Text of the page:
Incline benches also tend to bulkier and cost more money. There are models that are aimed at home gyms, but they still tend to be pretty big. They also require more maintenance sine they have adjustable components that need to be taken care of.

Pros

  • Thanks to the stress placed on your muscles, you will be filling out areas on your chest that are often ignored
  • It allows you to vary the emphasis on the muscles as your workout
  • You will get more function when dealing with everyday situations

Cons

  • You need to start slowly
  • You need a spotter when working with heavier weights
  • An imbalanced routine will cause problems for you later on

General Warnings

If you are starting out on an incline bench, you need to have a professional or experienced lifter help you come up with a balanced routine. If you are not balanced, this will lead to some serious problems later on.

With both bench types, you need to learn the correct form before you can try lift heavier weights. As you start lifting seriously, you will need to find a spotter to make sure that you stay safe.

On an incline bench, make sure that you do not arch your back. This will lead to serious injury and means that your load is too heavy.

Conclusion – Which One Wins?

This is difficult to say. Both have their pros and their cons. They also have different functions that play a huge role in your routine, and different problems if you are not careful. The end decision is up to you.

Whether you are finding your way through the strength training section of your local gym or considering what equipment to buy to work out at home, a bench will probably be one of the go-to basics. You can get a great workout with either option.

When it comes to range of motion and targeting intrinsic muscles, an incline bench provides the most versatility. When working out at the gym, use a flat bench for chest presses, flyes, step-ups, box jumps, hip thrusts, etc. The switch to an incline bench for a set to work every part of your chest and shoulders.

Weight Bench vs Swiss Ball

Weight Bench vs Swiss Ball

Almost anywhere you look in the fitness industry, there is a debate about something. These debates range anywhere from the amount or reps performed in each set, to the amount of weight you should use in exercises, to whether barbells or bodyweight exercises are "better". Today, we are going to look at whether weight benches or Swiss balls are better for your workout.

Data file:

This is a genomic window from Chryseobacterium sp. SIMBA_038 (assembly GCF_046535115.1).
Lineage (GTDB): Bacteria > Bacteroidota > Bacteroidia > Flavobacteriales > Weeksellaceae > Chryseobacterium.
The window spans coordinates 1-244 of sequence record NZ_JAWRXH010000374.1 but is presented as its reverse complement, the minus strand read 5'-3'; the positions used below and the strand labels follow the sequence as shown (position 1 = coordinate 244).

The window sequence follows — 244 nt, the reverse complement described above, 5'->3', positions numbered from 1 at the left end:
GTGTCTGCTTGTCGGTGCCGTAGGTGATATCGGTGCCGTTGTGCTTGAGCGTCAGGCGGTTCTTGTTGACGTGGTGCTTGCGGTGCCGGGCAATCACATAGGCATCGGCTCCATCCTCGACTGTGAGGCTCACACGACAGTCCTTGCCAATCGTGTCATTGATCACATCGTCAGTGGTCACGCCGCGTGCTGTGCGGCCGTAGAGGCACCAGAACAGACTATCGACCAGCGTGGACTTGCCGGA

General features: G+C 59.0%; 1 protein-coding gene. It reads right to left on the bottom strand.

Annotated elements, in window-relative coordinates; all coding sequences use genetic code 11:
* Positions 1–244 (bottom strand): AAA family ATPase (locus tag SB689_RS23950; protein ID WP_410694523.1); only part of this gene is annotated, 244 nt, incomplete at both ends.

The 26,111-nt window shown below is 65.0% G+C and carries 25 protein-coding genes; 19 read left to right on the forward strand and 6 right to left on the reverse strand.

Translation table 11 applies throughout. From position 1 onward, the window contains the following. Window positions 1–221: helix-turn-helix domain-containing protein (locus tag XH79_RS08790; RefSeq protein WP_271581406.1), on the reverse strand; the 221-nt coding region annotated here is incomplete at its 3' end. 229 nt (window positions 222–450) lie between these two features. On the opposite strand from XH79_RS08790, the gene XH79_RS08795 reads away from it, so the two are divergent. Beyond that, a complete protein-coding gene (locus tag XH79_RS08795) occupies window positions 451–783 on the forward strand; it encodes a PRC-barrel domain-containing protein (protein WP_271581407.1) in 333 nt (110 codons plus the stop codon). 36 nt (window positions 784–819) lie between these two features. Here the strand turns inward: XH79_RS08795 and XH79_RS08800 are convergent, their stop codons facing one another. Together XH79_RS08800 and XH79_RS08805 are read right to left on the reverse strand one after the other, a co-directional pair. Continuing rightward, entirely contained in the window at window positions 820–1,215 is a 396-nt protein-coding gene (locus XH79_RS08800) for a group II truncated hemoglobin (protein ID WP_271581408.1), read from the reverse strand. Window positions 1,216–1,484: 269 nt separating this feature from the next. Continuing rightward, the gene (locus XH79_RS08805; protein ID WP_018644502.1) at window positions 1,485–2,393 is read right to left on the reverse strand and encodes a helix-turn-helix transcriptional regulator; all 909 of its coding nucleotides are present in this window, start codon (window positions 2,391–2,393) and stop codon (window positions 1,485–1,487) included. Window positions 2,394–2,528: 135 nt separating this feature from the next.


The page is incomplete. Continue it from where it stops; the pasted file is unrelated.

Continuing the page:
The Argument for Weight Benches

The basic argument for weight benches is that a solid bench provides the foundation you need when lifting weights. A solid foundation becomes more important as the weights get heavier. Having a firm foundation allows you to maintain proper form during the exercise. Proper form is important in exercise, especially when the weights get heavier, because bad form can often lead to injury. As this article from Harvard Medical School suggests, doing an exercise movement with control and proper form is key.

Having a good bench while performing chest exercises helps you to maintain proper form and positioning during the exercise. These factors become more important as you start using heavier weights, as the risk factor increases. Having a weight bench can also help you target the chest specifically and enables greater range of motion in exercises than the floor would.

The Argument for Swiss Balls

The argument for Swiss balls is essentially the exact opposite to that for benches. Proponents of using Swiss balls in exercise argue that the instability provided by the ball is exactly what you need. They claim the instability of the ball is actually beneficial in increasing your core strength and stability. Due to the instability of a Swiss ball, your core muscles have to be firing almost constantly to keep balance. This in turn creates a stronger core, and increases the stability and balance of an exerciser.

While you can perform a great many exercises with a Swiss ball, and many more than just chest exercises can be performed on weight benches, the argument for them all remains the same: a Swiss ball, due to its instability, forces the core to be in almost constant tension, thus strengthening it. For more information on Swiss balls, as well as some different exercise you can utilize them for, check out this WebMD article.